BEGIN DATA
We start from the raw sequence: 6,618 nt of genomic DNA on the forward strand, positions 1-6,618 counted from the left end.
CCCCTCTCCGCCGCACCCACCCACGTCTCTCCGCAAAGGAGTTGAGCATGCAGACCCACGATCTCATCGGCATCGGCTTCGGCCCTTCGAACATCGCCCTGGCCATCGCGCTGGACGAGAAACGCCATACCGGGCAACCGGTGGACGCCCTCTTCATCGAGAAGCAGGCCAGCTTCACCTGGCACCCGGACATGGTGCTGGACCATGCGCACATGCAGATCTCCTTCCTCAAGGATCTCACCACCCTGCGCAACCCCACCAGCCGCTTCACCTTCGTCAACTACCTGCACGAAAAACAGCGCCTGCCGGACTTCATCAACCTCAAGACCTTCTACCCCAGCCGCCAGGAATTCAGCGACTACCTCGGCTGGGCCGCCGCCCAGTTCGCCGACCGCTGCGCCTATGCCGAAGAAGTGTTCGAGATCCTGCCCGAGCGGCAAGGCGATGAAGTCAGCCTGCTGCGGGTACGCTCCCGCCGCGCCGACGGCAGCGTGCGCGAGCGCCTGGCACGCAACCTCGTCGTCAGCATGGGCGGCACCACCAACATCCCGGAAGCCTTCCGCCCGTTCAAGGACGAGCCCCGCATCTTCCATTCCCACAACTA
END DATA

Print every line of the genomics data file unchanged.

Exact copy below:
We start from the raw sequence: 6,618 nt of genomic DNA on the forward strand, positions 1-6,618 counted from the left end.
CCCCTCTCCGCCGCACCCACCCACGTCTCTCCGCAAAGGAGTTGAGCATGCAGACCCACGATCTCATCGGCATCGGCTTCGGCCCTTCGAACATCGCCCTGGCCATCGCGCTGGACGAGAAACGCCATACCGGGCAACCGGTGGACGCCCTCTTCATCGAGAAGCAGGCCAGCTTCACCTGGCACCCGGACATGGTGCTGGACCATGCGCACATGCAGATCTCCTTCCTCAAGGATCTCACCACCCTGCGCAACCCCACCAGCCGCTTCACCTTCGTCAACTACCTGCACGAAAAACAGCGCCTGCCGGACTTCATCAACCTCAAGACCTTCTACCCCAGCCGCCAGGAATTCAGCGACTACCTCGGCTGGGCCGCCGCCCAGTTCGCCGACCGCTGCGCCTATGCCGAAGAAGTGTTCGAGATCCTGCCCGAGCGGCAAGGCGATGAAGTCAGCCTGCTGCGGGTACGCTCCCGCCGCGCCGACGGCAGCGTGCGCGAGCGCCTGGCACGCAACCTCGTCGTCAGCATGGGCGGCACCACCAACATCCCGGAAGCCTTCCGCCCGTTCAAGGACGAGCCCCGCATCTTCCATTCCCACAACTA